What can treasurers learn about digitisation and innovation from their banks?

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by Marion Reuter, Regional Head of Transaction Banking Sales, Europe, Standard Chartered Bank

Published: 13 October 2020

Throughout the Covid-19 crisis, treasurers have proved resourceful, proactive and often pre-emptive in supporting their organisations’ liquidity and risk management needs. The lessons learned throughout this period, not least the business-critical power of digital technologies, are now informing treasurers’ priorities as they anticipate post-crisis working practices and business models that have digital at the core. Our experiences at Standard Chartered echo these same priorities. We are investing heavily in the organisation, processes and technologies to embrace digital transformation within our own business. We have also launched a variety of new digital businesses to better support clients as they reimagine their own business models. These experiences are resonating strongly with our clients as they deal with similar questions, challenges and opportunities.

Looking beyond the day-to-day

Marion Reuter, Regional Head of Transaction Banking Sales, Europe, Standard Chartered Bank

As business continuity plans were activated early in the Covid-19 crisis and employees moved to homeworking, treasurers rapidly shifted to digital signatures, processes and controls. At the same time, they have been closely involved with the development and execution of the company’s digital business models, helping to reshape or even transform the way that companies engage with their suppliers and customers, buy and sell, pay and collect.

Given that our own dilemma is similar, one thing we have found is that it can be difficult to think differently about the business when people are enmeshed in the day-to-day business, caught up in legacy processes, technologies and mindset. We overcame this by creating a dedicated innovation hub, SC Ventures, as a principal of change. By investing in, inspiring, partnering and incubating new innovations within a dedicated business, we give ourselves the freedom to rethink and rearchitect banking without being hampered by day-to-day issues and vested interests. Likewise, treasurers who build dedicated, cross-functional innovation teams, that include skills and expertise derived from outside treasury, can find it easier to identify points of friction and new ways to engage and support the business.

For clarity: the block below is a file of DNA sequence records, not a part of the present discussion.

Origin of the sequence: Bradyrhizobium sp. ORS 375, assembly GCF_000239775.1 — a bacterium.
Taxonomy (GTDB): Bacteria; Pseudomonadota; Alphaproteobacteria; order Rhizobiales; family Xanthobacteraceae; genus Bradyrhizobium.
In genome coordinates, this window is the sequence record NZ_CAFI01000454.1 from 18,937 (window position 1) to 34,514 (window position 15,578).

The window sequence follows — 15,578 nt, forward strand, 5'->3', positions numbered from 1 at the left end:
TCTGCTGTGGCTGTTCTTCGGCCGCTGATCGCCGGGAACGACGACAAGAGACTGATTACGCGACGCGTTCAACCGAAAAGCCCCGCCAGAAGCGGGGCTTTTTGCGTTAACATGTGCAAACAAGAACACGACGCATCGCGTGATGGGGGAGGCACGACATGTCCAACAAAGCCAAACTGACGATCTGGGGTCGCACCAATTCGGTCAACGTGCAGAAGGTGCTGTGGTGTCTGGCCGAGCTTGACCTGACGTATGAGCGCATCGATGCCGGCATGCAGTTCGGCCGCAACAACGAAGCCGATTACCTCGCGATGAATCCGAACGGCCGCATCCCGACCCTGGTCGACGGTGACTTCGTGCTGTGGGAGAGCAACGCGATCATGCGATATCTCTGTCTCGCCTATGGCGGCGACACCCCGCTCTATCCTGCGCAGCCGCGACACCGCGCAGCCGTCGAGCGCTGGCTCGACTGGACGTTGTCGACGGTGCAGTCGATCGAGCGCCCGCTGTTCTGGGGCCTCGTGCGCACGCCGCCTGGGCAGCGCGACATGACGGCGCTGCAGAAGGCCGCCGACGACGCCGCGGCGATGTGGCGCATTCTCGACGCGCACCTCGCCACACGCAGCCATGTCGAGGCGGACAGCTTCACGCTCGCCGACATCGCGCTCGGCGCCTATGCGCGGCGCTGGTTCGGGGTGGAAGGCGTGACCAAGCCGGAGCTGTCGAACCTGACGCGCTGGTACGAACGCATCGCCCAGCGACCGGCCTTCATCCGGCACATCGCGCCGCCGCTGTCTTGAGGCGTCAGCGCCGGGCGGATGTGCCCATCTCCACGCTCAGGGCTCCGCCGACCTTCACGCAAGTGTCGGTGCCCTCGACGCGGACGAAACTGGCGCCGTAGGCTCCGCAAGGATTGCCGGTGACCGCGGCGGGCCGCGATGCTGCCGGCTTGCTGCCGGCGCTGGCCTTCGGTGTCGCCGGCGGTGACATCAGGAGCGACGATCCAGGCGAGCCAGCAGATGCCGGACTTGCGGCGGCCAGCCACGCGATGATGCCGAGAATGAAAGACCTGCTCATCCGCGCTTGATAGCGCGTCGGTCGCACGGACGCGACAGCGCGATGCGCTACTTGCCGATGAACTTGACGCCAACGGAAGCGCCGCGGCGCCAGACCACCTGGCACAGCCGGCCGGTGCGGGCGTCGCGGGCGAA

The value of partnerships

A year on since SC Ventures was first founded, the innovations we are introducing to the market reflect a new and fresh view of what banking means to us and to our clients, combining the agile thinking and new perspectives often associated with fintechs, with the integrity and experience of the bank. For example, we have now launched digital banks in 10 countries, creating a new model of banking in many parts of Africa, as well as in Hong Kong and Singapore. In Hong Kong, for example, we have pioneered digital banking as an early holder of the new virtual banking licenses. Our new bank, Mox, is a new virtual bank created in partnership with a leading telco and online travel company. This is a flagship example of the value of integrated ecosystems that extend beyond traditional industry borders to meet the changing needs of customers that have digital at the core. For treasurers too, looking beyond traditional internal and external relationships, and familiar techniques, can give rise to new ways of supporting the business, and innovative ways to harness data to make better decisions.